Location

University of Windsor

Document Type

Paper

Start Date

6-6-2007 9:00 AM

End Date

9-6-2007 5:00 PM

Abstract

Our acceptance of falsely dichotomous statements is often intellectually distorting. It restricts imagination, limits opportunities, and lends support to pseudo-logical arguments. In conflict situations, the presumption that there are only two sides is often a harmful distortion. Why do so many false dichotomies seem plausible? Are all dichotomies false? What are the alternatives, if any, to such fundamental dichotomies as ‘true/false’, ‘yes/no’, ‘proponent/opponent,’ and ‘accept/reject’?

Creative Commons License

Creative Commons Attribution 4.0 License
This work is licensed under a Creative Commons Attribution 4.0 License.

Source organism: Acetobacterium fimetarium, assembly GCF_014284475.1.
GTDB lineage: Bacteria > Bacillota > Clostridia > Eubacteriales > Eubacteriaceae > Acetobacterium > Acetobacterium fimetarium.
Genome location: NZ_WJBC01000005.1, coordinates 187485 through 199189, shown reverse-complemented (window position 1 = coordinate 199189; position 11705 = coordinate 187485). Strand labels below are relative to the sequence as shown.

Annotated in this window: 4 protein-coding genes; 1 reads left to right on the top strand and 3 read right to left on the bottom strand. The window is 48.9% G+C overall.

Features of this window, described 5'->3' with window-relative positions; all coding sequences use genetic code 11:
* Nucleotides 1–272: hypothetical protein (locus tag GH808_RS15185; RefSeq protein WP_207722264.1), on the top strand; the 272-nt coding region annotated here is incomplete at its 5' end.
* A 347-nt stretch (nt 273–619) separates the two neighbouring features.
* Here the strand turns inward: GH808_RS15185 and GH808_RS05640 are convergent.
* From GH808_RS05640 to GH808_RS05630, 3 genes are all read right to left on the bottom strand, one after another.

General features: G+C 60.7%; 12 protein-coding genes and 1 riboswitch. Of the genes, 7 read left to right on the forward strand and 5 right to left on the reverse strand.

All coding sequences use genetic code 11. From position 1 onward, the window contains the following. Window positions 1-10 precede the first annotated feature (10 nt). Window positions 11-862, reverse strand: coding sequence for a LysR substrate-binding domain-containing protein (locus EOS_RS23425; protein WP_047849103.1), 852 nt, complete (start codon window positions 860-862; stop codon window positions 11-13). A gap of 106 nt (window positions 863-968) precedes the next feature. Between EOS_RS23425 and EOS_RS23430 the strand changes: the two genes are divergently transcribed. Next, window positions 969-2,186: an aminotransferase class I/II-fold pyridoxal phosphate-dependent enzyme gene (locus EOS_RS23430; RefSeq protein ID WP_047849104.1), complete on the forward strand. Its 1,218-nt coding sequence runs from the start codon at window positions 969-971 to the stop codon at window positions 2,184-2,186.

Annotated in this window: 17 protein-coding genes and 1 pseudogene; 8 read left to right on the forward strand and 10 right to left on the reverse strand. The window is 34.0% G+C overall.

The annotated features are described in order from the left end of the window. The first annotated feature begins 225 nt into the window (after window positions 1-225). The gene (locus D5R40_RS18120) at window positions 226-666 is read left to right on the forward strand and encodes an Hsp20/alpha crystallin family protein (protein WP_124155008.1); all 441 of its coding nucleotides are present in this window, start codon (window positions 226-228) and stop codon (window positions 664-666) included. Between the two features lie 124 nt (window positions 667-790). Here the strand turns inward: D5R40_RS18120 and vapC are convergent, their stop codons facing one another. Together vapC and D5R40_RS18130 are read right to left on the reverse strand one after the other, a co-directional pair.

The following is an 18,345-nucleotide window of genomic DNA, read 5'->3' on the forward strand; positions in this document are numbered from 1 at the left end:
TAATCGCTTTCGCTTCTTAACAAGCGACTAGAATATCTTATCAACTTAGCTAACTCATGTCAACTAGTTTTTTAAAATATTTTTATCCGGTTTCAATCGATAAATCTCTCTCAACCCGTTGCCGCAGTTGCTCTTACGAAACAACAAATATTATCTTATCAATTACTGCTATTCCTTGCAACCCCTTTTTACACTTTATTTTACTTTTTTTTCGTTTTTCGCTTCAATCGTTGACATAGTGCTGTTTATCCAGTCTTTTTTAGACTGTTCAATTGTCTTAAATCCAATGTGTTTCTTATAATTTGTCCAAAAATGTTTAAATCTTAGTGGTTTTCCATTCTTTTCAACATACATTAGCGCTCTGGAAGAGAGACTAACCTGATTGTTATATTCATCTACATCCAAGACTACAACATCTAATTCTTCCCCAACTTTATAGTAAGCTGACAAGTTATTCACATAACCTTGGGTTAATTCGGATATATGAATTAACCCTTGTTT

Response to Submission

Erik E W Krabbe, Commentary on Govier

Reader's Reactions

Erik E W Krabbe, Commentary on Govier (June 2007)

Included in

Philosophy Commons

Share

COinS
 
Jun 6th, 9:00 AM Jun 9th, 5:00 PM

Two is a Small Number: False Dichotomies Revisited

University of Windsor

Our acceptance of falsely dichotomous statements is often intellectually distorting. It restricts imagination, limits opportunities, and lends support to pseudo-logical arguments. In conflict situations, the presumption that there are only two sides is often a harmful distortion. Why do so many false dichotomies seem plausible? Are all dichotomies false? What are the alternatives, if any, to such fundamental dichotomies as ‘true/false’, ‘yes/no’, ‘proponent/opponent,’ and ‘accept/reject’?